Attitudes to firearms even affect scientific research. Klis: ‘A bill has been passed that prevents research into firearms that could provide material for anti-weapon groups. The big national public health organisation Disease Control & Prevention no longer dares to conduct any research whatsoever into gun violence. Only as a by-product of other research does any data become available at all.’ The universities are equally cautious. Klis: ‘David Hemenway, a Harvard researcher into the effects of firearm possession, told me that he discourages students from beginning a career in that area.’
However, Klis does see signs of a possible sea change, just as attitudes to smoking have changed. Klis: ‘Four out of five Americans are at least in favour of stricter firearms legislation. This could mean better background checks and increasing the minimum age for gun possession. Sports shops are stopping selling firearms. The NRA is suddenly losing members and in financial trouble. Gun possession seems to be becoming less of a given.’
‘The arms industry is very powerful,’ says Klis, ‘and the same is true for the National Rifle Association (NRA), an association of five million supporters of more-lenient gun laws.’ But 35,000 Americans die from gun violence every year – that’s the entire population of a town such as Gorkum or Coevorden. And school shootings are much more frequent in America than we in the Netherlands realise because we only hear about the big ones. The risk of falling victim to a weapon increases by a factor of three if you have a gun at home. Hard, telling facts, says Klis.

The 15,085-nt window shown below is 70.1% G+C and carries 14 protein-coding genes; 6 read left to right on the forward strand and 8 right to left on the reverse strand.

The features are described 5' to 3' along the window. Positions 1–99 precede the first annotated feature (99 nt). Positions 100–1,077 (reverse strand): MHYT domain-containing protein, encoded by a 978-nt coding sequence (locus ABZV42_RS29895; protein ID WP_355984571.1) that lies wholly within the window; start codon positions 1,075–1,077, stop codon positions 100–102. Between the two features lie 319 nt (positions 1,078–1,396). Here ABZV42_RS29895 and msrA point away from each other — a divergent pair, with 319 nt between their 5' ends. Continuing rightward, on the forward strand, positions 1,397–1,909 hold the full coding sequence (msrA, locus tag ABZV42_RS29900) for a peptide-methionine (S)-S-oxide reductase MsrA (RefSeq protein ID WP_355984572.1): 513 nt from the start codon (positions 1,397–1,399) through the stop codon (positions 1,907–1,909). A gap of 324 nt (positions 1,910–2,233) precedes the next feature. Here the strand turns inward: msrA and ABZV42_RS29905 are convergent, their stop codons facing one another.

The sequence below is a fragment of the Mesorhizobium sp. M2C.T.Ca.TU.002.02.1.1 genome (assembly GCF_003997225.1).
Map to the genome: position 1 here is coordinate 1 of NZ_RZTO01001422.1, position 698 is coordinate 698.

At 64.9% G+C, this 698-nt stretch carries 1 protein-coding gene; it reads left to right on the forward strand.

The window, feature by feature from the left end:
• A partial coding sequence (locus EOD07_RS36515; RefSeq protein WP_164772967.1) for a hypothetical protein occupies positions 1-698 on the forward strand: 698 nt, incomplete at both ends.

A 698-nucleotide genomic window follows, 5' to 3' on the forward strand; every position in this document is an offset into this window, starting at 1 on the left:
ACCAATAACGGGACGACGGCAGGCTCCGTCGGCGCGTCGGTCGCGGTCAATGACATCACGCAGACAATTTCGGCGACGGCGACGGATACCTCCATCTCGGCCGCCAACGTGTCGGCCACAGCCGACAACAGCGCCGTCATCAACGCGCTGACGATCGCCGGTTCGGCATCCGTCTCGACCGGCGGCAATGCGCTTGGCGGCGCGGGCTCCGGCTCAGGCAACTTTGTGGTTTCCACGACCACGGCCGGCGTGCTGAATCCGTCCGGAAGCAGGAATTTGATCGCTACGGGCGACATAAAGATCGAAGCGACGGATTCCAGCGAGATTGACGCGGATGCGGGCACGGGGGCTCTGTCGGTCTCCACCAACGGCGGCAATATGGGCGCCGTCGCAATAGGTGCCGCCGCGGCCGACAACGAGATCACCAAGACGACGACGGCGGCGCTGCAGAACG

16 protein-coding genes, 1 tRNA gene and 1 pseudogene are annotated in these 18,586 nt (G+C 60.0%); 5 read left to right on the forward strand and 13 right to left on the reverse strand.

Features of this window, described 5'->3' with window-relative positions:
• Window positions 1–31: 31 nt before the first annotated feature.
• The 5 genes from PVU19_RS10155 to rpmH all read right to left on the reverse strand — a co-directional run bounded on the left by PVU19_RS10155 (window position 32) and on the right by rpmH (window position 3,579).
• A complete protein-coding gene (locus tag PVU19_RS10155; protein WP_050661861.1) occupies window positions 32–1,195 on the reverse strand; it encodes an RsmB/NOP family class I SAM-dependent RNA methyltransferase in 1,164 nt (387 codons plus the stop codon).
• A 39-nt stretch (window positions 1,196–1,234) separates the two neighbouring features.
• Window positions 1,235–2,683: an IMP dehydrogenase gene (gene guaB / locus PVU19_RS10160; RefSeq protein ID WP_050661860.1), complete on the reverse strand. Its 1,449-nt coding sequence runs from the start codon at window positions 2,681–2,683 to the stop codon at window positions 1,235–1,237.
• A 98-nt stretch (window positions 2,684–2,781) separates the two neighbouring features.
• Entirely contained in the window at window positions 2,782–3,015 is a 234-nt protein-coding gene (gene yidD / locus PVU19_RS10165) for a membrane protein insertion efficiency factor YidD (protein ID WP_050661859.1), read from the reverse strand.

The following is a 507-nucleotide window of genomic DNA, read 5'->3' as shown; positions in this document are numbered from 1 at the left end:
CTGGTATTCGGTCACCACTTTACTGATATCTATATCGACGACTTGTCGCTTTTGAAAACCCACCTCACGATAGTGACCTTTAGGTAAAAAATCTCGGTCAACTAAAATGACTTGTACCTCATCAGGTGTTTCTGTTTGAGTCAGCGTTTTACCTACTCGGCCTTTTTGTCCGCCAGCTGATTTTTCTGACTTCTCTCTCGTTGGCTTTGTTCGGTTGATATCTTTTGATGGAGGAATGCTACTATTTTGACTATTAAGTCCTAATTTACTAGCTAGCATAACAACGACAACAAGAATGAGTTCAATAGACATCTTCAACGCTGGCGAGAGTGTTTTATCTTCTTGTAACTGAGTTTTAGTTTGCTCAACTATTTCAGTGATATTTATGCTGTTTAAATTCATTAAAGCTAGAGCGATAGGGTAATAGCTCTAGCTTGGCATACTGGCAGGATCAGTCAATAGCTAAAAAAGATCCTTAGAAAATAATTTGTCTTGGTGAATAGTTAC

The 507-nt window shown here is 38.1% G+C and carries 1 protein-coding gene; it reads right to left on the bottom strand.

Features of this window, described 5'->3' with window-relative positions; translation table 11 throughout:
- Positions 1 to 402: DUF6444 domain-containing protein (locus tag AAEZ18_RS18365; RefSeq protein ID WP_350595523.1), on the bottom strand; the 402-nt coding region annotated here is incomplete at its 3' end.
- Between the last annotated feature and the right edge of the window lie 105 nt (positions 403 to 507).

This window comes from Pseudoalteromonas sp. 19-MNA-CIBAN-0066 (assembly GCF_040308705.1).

Young people speak out
The campaign by students after the Parkland shootings was an important aspect of this development. ‘They spoke out loud and clear straight away, at various meetings and by making clever use of social media,’ says Klis. ‘And children are much more difficult to brush aside than adults. The question is whether the movement will continue. The students are getting older and going to university. Will they persist? Will they pass the baton on to the next generation? I’m not sure.’
The shootings resulted in higher security at schools and nurseries. Klis and his wife had a baby while living in America and began to wonder whether this was what they wanted for their son. ‘Obviously not. It was an important reason why we returned to The Netherlands in August 2018.’ Upon his return, Klis started writing his book Generatie Columbine; opgroeien met school shootings in Amerika, [Generation Columbine; growing up with school shootings in America], which was published on 25 April.
Academic training important
‘My academic training has been of enormous benefit,’ says Klis, who was a member of the Catena student association, ‘for my book too. I love trawling through research reports. Headlines don’t interest me much. I prefer to look at the facts behind them. I sometimes feel like more of a historian than a journalist.’
Klis calls himself a late bloomer, rather strange for someone who at the tender age of 34 has already been America correspondent and has a book and a child to his name. ‘I mean that it took a long time to realise that journalism in the broader sense suits me best. That’s why I wanted to do the Master’s in Journalism and New Media in Leiden, but I couldn’t get into it, so ended up not finishing it. I worked at Mare, under Arjen van Veelen, at VARA as a science journalist and then went to the NRC. My heart lies in general journalism. I know that for sure now.’
Text: Corine Hendriks
Mail the editorial team
Banner photo by Koen van der Velden: ‘This was a report about the bankruptcy of Bethlemen Steel in Bethlehem, Pennsylvania. The steel beams that were produced here in the first half of the twentieth century made the skyline of Manhattan.’
Generatie Columbine; opgroeien met school shootings in Amerika